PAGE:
The global chip shortage: Rescue must come from outside
The hottest commodity of 2022 will still be microchips, but Morgan Stanley predicts that the global shortage is set to drag on till 2022.
The shortage has no end in sight and the White House is looking to Intel for a solution. The chipmaker has vowed to spend $20 billion on a new factory in Arizona that will come online by 2024. But there’s a hard truth: Intel, the last American tech company that knows how to fabricate advanced chipsets, is not its former self.
At IMD, we trace companies’ future-readiness. You can read about our research methods here. We examine publicly available information to arrive at a balanced composite score. Each measure has been proven by a peer-reviewed journal on innovation. Most importantly, a broad-based approach avoids any sudden swing such as a surge in media hype or a one-off jump in a company’s share price.
Intel didn’t rank well. The implication at national level is a dangerous lack of involvement by the strongest technology companies. Whether they’re partnerships or joint investments, they are absent at the moment. It’s hard to imagine Intel alone can turn the tide; it’s too much to ask of a single company.
Now, you may be curious how other US chipmakers are doing. Aren’t AMD, Nvidia, and Qualcomm prime examples of innovation powerhouses? Haven’t they led the latest hardware advancements in areas such as AI, mobile, or video gaming?
The answer is a resounding yes. But they’ve done so by ignoring the manufacturing aspect. They all rely heavily on Taiwan’s TSMC to manufacture their leading-edge products. And because they don’t have factories or fabs, they don’t inherit any sunk cost. They are asset-light compared with Intel and can therefore afford to be agile.
The chart below shows us these exact dynamics. Similar to other industries in our analysis, we fed our algorithm with 10 years of business publications, including the Wall Street Journal, New York Times, Financial Times, and other standard-bearing business publications. We also included corporate press releases. This enables us to characterize how companies have behaved based on what’s been reported over long periods. You can take a look at how we built this algorithm here.
The Y-axis displays the level of entrepreneurship; defined as a company’s success when it branches out from its core business. You can see how Intel got stuck making microprocessors for PCs. Meanwhile, Nvidia has moved on from deploying graphic processors only in the gaming sector; it’s now leading in designing chipsets for AI applications. Qualcomm has become the undisputed leader in mobile. AMD, which used to be an underdog on the brink of bankruptcy in 2014, now provides the industry with the most powerful gaming processors.
It’s therefore not an understatement that technology companies are the fruit flies of the modern economy. The velocity of the sector is swift, and executives must pivot fast to avoid being left behind. As we can see on the X-axis, some companies are geared toward exploiting near-term opportunities; others are far more explorative, willing to acquire new capabilities and wade into the unknown.
Intel’s conservatism is understandable; it is the only player in the semiconductor sector that has an enormous footprint of factories, but with that comes the baggage of risk avoidance. It can’t branch out into new businesses without the worry that its factories might stand idle. Asset-heavy companies are always more conservative and, paradoxically, when others are asset-light and you are not, you end up being disadvantaged.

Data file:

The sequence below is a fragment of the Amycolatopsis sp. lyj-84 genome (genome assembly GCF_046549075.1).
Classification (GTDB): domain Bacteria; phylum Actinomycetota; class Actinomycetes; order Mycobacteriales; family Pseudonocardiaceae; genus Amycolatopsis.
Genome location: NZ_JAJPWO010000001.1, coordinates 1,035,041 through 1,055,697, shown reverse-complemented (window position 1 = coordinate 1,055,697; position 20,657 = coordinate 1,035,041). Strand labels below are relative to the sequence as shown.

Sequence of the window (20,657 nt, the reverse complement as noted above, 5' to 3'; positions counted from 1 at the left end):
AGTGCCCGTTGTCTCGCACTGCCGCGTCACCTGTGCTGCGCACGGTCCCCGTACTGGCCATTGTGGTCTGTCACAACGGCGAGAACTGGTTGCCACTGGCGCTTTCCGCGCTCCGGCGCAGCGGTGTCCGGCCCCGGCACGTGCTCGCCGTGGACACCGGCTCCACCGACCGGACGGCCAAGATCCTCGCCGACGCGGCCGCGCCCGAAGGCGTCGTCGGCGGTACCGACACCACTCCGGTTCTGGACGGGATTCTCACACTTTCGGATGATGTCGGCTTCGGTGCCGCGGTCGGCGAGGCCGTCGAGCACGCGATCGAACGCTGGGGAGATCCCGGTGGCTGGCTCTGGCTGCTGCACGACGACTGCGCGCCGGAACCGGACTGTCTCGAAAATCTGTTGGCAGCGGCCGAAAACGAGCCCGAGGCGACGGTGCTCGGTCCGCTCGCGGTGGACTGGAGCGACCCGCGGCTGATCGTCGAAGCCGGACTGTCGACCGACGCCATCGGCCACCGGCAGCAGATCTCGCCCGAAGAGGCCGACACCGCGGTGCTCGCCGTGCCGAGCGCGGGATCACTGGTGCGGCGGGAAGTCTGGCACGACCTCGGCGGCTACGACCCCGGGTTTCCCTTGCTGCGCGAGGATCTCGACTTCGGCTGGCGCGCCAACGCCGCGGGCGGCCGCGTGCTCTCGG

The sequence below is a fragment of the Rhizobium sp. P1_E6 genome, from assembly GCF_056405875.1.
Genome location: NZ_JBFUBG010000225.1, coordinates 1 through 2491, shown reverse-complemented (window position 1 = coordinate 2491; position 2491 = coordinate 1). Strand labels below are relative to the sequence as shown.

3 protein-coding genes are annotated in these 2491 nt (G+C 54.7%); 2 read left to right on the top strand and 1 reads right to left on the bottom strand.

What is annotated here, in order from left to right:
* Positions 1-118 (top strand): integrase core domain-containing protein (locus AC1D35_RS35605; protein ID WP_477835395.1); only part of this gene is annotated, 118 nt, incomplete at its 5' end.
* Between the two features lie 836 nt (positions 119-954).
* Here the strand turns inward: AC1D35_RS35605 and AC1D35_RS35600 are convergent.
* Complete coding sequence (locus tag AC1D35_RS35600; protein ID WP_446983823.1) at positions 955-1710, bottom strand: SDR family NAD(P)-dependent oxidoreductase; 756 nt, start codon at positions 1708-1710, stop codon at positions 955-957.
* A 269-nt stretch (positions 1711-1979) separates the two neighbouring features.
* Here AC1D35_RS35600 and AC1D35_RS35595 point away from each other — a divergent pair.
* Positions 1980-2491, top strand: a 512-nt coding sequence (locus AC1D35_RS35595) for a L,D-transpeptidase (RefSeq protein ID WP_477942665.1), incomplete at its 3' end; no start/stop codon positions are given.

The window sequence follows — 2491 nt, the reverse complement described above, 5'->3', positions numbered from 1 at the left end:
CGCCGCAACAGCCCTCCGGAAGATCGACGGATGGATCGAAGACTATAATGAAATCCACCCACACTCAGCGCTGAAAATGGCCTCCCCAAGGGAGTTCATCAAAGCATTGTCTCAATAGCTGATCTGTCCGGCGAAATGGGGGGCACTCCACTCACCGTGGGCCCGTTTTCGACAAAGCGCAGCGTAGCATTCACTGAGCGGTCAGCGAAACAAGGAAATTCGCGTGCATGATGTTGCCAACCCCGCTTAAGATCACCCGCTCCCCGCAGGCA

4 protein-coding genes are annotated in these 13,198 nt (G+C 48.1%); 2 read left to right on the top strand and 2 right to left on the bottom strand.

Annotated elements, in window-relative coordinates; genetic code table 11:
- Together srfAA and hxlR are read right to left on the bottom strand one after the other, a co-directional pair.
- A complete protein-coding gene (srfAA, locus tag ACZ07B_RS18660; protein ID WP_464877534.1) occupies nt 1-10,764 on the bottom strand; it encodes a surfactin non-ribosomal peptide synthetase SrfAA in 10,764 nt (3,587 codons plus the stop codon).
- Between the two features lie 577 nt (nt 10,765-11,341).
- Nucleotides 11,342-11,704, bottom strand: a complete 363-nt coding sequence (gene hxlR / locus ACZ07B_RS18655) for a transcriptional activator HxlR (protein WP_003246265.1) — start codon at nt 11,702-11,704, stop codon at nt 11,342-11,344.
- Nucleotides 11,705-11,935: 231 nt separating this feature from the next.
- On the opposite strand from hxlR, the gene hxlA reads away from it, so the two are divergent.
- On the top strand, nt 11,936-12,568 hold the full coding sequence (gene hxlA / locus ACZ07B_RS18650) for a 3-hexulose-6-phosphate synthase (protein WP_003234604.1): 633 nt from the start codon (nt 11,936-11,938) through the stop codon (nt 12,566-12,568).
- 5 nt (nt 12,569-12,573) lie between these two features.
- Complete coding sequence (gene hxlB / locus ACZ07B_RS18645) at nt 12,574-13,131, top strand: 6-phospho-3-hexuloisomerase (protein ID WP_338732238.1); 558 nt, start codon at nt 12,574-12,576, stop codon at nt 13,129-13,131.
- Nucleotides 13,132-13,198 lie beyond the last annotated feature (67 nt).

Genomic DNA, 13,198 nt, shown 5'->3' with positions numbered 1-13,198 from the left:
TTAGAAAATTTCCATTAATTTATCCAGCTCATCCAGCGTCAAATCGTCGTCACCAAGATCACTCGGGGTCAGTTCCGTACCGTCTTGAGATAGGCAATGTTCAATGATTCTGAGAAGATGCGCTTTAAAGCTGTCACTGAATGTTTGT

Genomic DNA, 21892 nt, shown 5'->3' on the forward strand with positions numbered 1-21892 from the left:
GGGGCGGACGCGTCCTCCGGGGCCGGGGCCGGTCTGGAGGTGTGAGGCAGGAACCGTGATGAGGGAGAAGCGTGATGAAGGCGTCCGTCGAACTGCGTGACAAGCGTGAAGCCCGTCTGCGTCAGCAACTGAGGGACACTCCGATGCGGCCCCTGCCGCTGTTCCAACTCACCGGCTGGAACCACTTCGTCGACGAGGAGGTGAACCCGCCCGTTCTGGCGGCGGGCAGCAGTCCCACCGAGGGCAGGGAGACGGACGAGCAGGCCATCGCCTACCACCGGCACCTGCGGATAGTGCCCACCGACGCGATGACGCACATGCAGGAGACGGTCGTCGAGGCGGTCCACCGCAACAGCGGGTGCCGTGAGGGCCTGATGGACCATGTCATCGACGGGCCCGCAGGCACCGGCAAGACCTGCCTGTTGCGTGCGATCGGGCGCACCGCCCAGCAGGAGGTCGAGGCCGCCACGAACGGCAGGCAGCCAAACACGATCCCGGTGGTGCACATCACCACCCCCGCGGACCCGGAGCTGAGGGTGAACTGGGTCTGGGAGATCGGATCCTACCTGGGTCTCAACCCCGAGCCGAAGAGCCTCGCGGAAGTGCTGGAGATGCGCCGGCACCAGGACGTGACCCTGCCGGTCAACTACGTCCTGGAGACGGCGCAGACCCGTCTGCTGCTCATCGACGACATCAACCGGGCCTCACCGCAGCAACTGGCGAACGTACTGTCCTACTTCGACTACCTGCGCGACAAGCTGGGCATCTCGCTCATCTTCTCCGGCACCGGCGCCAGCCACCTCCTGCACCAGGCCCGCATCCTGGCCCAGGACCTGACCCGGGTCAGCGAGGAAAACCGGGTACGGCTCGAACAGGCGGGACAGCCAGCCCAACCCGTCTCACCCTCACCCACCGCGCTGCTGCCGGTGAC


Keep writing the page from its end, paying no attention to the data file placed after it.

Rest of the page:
All this makes sense at the company level, but doesn’t add up at the national level. The West has long shunned semiconductor production, focusing instead on sales and design. Because of the required investment of capital, investors nudged companies to outsource these low-value-added activities to Asia. The richest part of the world can’t spend on manufacturing capacity, because their companies must make even more money than everyone else.
The question we must ask is this: If an American firm were to step in, who would have the largest balance sheet and ability to solve hard problems? Let’s take a bold risk and single out Microsoft. It’s in great shape, but more importantly, it has achieved its own turnaround previously.
In our readiness indicator, many tech giants harbor enormous resources, but Microsoft has lived through a near-death experience and is now at the apex of its valuation. When CEO Satya Nadella took over, the transition toward Office 365 as a subscription model was perilous. The hardware business had been going nowhere; Microsoft was still making money on the PC market, but that was not growing. All it had was Azure, but it wasn’t clear that the cloud computing service would become the second-best competitor against Amazon’s AWS. IBM Watson at the time looked equally if not more promising.
The chart below shows how Microsoft won the day. It kept its entrepreneurial spirit high, but with an unfailingly realistic assessment. It doesn’t just promote a rosy future, it doesn’t preach a technological utopia, it doesn’t even promise boldly to change the world. Rather, its executives try their best to minimize catastrophe as the company scales all its new businesses, including cloud computing, augmented reality, and its own line of tablets. Microsoft has a healthy paranoia about what could go wrong, but thart doesn’t stop it from trying new things. What Nadella calls the growth mindset is what turned the company around.
And in a hard science such as semiconductor manufacturing, you need exactly this kind of sober optimism, deep expertise, and even deeper pockets. Is this too far-fetched? Microsoft has already been toying with the idea in its own blog. Maybe they are ready to play the hard game.